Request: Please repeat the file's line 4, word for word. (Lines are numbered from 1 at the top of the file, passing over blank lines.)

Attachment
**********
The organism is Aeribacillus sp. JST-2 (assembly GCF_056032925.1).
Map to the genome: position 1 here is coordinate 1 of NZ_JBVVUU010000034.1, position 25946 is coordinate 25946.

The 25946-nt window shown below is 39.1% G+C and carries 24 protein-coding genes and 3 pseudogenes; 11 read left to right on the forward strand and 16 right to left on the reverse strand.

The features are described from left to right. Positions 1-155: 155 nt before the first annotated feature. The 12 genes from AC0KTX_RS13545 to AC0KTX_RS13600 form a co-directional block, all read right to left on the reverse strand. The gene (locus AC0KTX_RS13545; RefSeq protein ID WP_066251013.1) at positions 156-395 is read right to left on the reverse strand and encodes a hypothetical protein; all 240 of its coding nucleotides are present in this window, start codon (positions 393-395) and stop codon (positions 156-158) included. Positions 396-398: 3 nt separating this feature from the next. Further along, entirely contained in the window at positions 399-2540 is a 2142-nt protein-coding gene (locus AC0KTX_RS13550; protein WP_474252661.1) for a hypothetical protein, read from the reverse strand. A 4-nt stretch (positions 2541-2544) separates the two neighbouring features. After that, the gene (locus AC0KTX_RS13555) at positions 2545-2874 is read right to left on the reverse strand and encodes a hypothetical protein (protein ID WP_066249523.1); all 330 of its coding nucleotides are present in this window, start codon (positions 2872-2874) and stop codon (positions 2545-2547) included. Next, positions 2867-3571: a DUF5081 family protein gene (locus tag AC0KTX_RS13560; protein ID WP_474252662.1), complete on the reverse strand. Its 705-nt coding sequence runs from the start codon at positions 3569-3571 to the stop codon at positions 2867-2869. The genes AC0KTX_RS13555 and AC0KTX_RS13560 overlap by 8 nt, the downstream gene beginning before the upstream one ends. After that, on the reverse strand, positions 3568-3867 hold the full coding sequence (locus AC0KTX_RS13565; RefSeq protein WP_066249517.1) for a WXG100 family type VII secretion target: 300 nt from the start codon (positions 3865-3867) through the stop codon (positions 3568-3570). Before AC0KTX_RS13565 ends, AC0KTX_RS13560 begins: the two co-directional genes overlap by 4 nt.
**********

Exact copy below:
The features are described from left to right. Positions 1-155: 155 nt before the first annotated feature. The 12 genes from AC0KTX_RS13545 to AC0KTX_RS13600 form a co-directional block, all read right to left on the reverse strand. The gene (locus AC0KTX_RS13545; RefSeq protein ID WP_066251013.1) at positions 156-395 is read right to left on the reverse strand and encodes a hypothetical protein; all 240 of its coding nucleotides are present in this window, start codon (positions 393-395) and stop codon (positions 156-158) included. Positions 396-398: 3 nt separating this feature from the next. Further along, entirely contained in the window at positions 399-2540 is a 2142-nt protein-coding gene (locus AC0KTX_RS13550; protein WP_474252661.1) for a hypothetical protein, read from the reverse strand. A 4-nt stretch (positions 2541-2544) separates the two neighbouring features. After that, the gene (locus AC0KTX_RS13555) at positions 2545-2874 is read right to left on the reverse strand and encodes a hypothetical protein (protein ID WP_066249523.1); all 330 of its coding nucleotides are present in this window, start codon (positions 2872-2874) and stop codon (positions 2545-2547) included. Next, positions 2867-3571: a DUF5081 family protein gene (locus tag AC0KTX_RS13560; protein ID WP_474252662.1), complete on the reverse strand. Its 705-nt coding sequence runs from the start codon at positions 3569-3571 to the stop codon at positions 2867-2869. The genes AC0KTX_RS13555 and AC0KTX_RS13560 overlap by 8 nt, the downstream gene beginning before the upstream one ends. After that, on the reverse strand, positions 3568-3867 hold the full coding sequence (locus AC0KTX_RS13565; RefSeq protein WP_066249517.1) for a WXG100 family type VII secretion target: 300 nt from the start codon (positions 3865-3867) through the stop codon (positions 3568-3570). Before AC0KTX_RS13565 ends, AC0KTX_RS13560 begins: the two co-directional genes overlap by 4 nt.